Previous Talks: Restoring Original Paradigm
RESTORING THE ORIGINAL PARADIGM FOR INFANT CARE
Provincial Administration: Western Cape, South Africa.
This paper presents biological, physiological, neurobehavioural, evolutionary and anthropological arguments for the contention that maternal-infant skin-to-skin contact is the natural "habitat" or place for all newborns, and that in this habitat they have a programmed "niche" or behaviour, which in the immediate newborn period is to breastfeed. There is an urgent need to restore this original paradigm, in preference to the current normal standard of incubator care and formula feeding with bottle.
Homo sapiens is a mammal, and defining for all mammals is that they have breasts (Latin mammae) for suckling their young. Biological research in numerous mammals has shown that the neural events in pregnancy are "highly conserved", that is they are almost identical in all species. The subsequent endocrine priming of pregnancy, again, is "remarkably similar across species". Once birth takes place, all mammals studied show a "set sequence of behaviours" , which leads to the initiation and the sustaining of breastfeeding behaviour. These behaviours do differ, each species having its own set sequence. A surprising and key finding in this research has been the finding that it is the newborn's behaviour which is determining, the newborn's actions elicit care taking responses from the mother. Once initiated by the newborn, "breastfeeding is established through a set of mutual complex sensory stimulations in mother and child". However, in all species, suckling "is a remarkably fragile and transient behaviour", and is easily disturbed by any intervention.
Biologists describe mammals as developing through a series of habitats, (uterus, mother's body, nest of siblings, the world), and in each habitat, the developing organism is physically capable and neurobehaviourally programmed to behave in such a way as to provide for its own needs. The key concept is that the developing organism is endowed with the behaviours required, those behaviours express themselves in the habitat for which they are designed, and it is the habitat that provides the needs of the organism. Removed from the correct habitat, all mammals exhibit an identical pre-programmed response, referred to as the "protest - despair response", which was first described in human babies. The protest response is one of intense activity seeking reuniting with the habitat, the despair response a withdrawal and survival response of decreased temperature and heart rate, mediated by massive rise in stress hormones. Reunited with the correct habitat (mother), there is a rapid rise in heart rate and temperature. The "protest-despair response" was first described in humans, in orphans after WWII , it was subsequently studied in monkeys and then in many other mammals. "Separation distress calls" have been documented very carefully in rats. Very similar distress calls have been shown in human infants placed in cots, and such cot babies make 10 times as many cry signals as babies on SSC. The calls of SSC babies have a completely different character, and it has been suggested they are intended to elicit assistance from the mother to reach the nipple for suckling.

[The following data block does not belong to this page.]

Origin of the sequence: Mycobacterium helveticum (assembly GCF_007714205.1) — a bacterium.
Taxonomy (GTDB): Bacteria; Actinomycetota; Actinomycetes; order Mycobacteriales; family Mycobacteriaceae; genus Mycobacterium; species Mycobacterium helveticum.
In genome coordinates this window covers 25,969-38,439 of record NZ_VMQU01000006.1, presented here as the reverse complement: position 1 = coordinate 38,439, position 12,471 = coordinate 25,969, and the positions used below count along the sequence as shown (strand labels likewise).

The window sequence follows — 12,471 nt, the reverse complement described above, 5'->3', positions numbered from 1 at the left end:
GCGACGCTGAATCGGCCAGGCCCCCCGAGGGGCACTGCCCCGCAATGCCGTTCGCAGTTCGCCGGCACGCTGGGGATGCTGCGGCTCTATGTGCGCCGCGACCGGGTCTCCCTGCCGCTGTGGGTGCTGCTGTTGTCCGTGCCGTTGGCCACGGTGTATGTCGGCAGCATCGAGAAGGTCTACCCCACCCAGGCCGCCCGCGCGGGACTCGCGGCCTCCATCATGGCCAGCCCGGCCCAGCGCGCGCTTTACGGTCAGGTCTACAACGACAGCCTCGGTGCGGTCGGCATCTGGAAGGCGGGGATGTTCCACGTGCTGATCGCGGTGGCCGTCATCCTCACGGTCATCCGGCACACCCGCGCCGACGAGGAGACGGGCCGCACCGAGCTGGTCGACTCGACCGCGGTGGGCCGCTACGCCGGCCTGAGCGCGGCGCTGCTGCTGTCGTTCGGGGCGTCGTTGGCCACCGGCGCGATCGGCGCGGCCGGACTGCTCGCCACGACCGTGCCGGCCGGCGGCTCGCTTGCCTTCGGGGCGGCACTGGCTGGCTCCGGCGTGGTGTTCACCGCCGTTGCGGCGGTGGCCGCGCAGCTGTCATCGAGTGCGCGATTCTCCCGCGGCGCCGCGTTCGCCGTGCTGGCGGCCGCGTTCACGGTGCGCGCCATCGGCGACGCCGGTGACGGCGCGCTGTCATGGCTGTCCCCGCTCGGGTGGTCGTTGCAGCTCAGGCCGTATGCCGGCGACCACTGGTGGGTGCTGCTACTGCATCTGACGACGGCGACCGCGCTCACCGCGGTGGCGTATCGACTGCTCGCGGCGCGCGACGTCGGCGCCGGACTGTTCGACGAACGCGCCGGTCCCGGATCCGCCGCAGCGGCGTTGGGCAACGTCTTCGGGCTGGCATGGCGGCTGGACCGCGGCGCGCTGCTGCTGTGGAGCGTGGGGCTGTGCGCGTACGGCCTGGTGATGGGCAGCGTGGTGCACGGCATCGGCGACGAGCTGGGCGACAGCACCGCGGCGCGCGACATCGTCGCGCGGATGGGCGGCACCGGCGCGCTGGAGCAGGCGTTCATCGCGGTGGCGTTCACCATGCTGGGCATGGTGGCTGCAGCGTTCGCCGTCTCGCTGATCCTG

Kangaroo Mother Care has been variously defined, but two essential components are skin-to-skin contact and breastfeeding. From the biological perspective, in the immediate newborn period of Homo sapiens, skin-to-skin contact represents the correct "habitat", and breastfeeding represents the "niche" or pre-programmed behaviour designed for that habitat.
The habitat provides more than just nutritional needs. In the uterine habitat, it is clear that oxygenation is provided through the placenta and the cord, warmth is provided, nutrition also from the placenta, and protection. These are the four basic biological needs. Parturition (birth) represents a "habitat transition". In the new habitat, the basic needs remain the same. Research over the last ten years provides strong support for the contention that newborn itself in the skin-to-skin habitat, not the mother or the health services, provides these basic needs. Oxygenation has been shown to be improved on SSC, to the extent that KMC is used successfully to treat respiratory distress. Infants removed from incubators and placed SSC show a rise in temperature and a dramatic drop in glucocorticoids, as predicted by the "protest-depair response". Nutrition is improved, both with respect to the mother’s ability to breastfeed, and with respect to the newborn’s utilisation of the feed. Fullterm undrugged infants, left on their mother's chest and undisturbed, will all breastfeed spontaneously within one hour, with no help at all. The stimulations the newborn gives the mother during SSC elicit caregiving and protective behaviours from the mother. Immunity is improved, demonstrable even 6 months later. In no published paper is a single adverse outcome reported for KMC. Positive effects on the mother are better bonding, healing of emotional problems associated with premature birth, among others.